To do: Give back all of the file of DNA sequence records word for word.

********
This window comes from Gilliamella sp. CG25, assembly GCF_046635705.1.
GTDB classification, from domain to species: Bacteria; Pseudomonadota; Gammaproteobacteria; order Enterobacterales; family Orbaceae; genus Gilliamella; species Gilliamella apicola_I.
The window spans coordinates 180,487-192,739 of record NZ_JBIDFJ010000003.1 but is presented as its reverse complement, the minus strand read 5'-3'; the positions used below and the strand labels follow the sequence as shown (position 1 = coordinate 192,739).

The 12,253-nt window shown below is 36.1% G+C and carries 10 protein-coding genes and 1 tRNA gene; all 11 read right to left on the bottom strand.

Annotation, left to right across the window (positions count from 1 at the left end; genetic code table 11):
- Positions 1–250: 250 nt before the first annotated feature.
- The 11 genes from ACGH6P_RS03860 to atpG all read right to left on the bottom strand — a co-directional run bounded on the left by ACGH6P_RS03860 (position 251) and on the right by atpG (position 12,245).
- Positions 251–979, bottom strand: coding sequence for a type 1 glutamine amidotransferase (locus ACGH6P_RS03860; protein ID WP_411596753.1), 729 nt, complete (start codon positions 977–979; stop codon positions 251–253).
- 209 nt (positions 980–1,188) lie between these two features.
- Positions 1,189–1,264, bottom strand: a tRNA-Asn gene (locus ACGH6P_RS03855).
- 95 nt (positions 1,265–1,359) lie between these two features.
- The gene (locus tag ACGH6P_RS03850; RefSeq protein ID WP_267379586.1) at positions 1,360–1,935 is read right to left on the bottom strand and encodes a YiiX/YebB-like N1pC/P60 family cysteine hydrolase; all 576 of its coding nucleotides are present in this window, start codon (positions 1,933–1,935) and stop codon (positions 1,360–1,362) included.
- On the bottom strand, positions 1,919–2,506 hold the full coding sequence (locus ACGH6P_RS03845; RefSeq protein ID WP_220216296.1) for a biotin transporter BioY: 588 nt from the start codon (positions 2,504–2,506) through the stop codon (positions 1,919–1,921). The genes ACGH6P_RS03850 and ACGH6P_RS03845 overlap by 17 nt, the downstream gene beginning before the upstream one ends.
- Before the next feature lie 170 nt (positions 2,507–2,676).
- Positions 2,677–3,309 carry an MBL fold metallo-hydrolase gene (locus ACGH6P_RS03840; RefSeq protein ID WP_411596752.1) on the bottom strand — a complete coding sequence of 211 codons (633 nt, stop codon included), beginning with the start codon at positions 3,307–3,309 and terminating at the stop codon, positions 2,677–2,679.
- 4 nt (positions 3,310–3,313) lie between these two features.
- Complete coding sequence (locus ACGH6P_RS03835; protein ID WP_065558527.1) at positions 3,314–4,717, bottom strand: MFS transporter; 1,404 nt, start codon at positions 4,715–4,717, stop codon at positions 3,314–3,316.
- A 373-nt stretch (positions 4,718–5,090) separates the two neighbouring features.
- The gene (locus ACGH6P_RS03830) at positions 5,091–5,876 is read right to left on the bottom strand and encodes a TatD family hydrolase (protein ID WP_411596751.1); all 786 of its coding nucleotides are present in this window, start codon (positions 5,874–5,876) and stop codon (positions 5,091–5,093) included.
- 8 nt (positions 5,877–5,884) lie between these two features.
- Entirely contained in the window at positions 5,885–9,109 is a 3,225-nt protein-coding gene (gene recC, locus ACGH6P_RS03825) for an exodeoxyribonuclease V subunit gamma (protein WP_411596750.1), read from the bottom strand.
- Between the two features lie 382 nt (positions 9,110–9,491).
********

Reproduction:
This window comes from Gilliamella sp. CG25, assembly GCF_046635705.1.
GTDB classification, from domain to species: Bacteria; Pseudomonadota; Gammaproteobacteria; order Enterobacterales; family Orbaceae; genus Gilliamella; species Gilliamella apicola_I.
The window spans coordinates 180,487-192,739 of record NZ_JBIDFJ010000003.1 but is presented as its reverse complement, the minus strand read 5'-3'; the positions used below and the strand labels follow the sequence as shown (position 1 = coordinate 192,739).

The 12,253-nt window shown below is 36.1% G+C and carries 10 protein-coding genes and 1 tRNA gene; all 11 read right to left on the bottom strand.

Annotation, left to right across the window (positions count from 1 at the left end; genetic code table 11):
- Positions 1–250: 250 nt before the first annotated feature.
- The 11 genes from ACGH6P_RS03860 to atpG all read right to left on the bottom strand — a co-directional run bounded on the left by ACGH6P_RS03860 (position 251) and on the right by atpG (position 12,245).
- Positions 251–979, bottom strand: coding sequence for a type 1 glutamine amidotransferase (locus ACGH6P_RS03860; protein ID WP_411596753.1), 729 nt, complete (start codon positions 977–979; stop codon positions 251–253).
- 209 nt (positions 980–1,188) lie between these two features.
- Positions 1,189–1,264, bottom strand: a tRNA-Asn gene (locus ACGH6P_RS03855).
- 95 nt (positions 1,265–1,359) lie between these two features.
- The gene (locus tag ACGH6P_RS03850; RefSeq protein ID WP_267379586.1) at positions 1,360–1,935 is read right to left on the bottom strand and encodes a YiiX/YebB-like N1pC/P60 family cysteine hydrolase; all 576 of its coding nucleotides are present in this window, start codon (positions 1,933–1,935) and stop codon (positions 1,360–1,362) included.
- On the bottom strand, positions 1,919–2,506 hold the full coding sequence (locus ACGH6P_RS03845; RefSeq protein ID WP_220216296.1) for a biotin transporter BioY: 588 nt from the start codon (positions 2,504–2,506) through the stop codon (positions 1,919–1,921). The genes ACGH6P_RS03850 and ACGH6P_RS03845 overlap by 17 nt, the downstream gene beginning before the upstream one ends.
- Before the next feature lie 170 nt (positions 2,507–2,676).
- Positions 2,677–3,309 carry an MBL fold metallo-hydrolase gene (locus ACGH6P_RS03840; RefSeq protein ID WP_411596752.1) on the bottom strand — a complete coding sequence of 211 codons (633 nt, stop codon included), beginning with the start codon at positions 3,307–3,309 and terminating at the stop codon, positions 2,677–2,679.
- 4 nt (positions 3,310–3,313) lie between these two features.
- Complete coding sequence (locus ACGH6P_RS03835; protein ID WP_065558527.1) at positions 3,314–4,717, bottom strand: MFS transporter; 1,404 nt, start codon at positions 4,715–4,717, stop codon at positions 3,314–3,316.
- A 373-nt stretch (positions 4,718–5,090) separates the two neighbouring features.
- The gene (locus ACGH6P_RS03830) at positions 5,091–5,876 is read right to left on the bottom strand and encodes a TatD family hydrolase (protein ID WP_411596751.1); all 786 of its coding nucleotides are present in this window, start codon (positions 5,874–5,876) and stop codon (positions 5,091–5,093) included.
- 8 nt (positions 5,877–5,884) lie between these two features.
- Entirely contained in the window at positions 5,885–9,109 is a 3,225-nt protein-coding gene (gene recC, locus ACGH6P_RS03825) for an exodeoxyribonuclease V subunit gamma (protein WP_411596750.1), read from the bottom strand.
- Between the two features lie 382 nt (positions 9,110–9,491).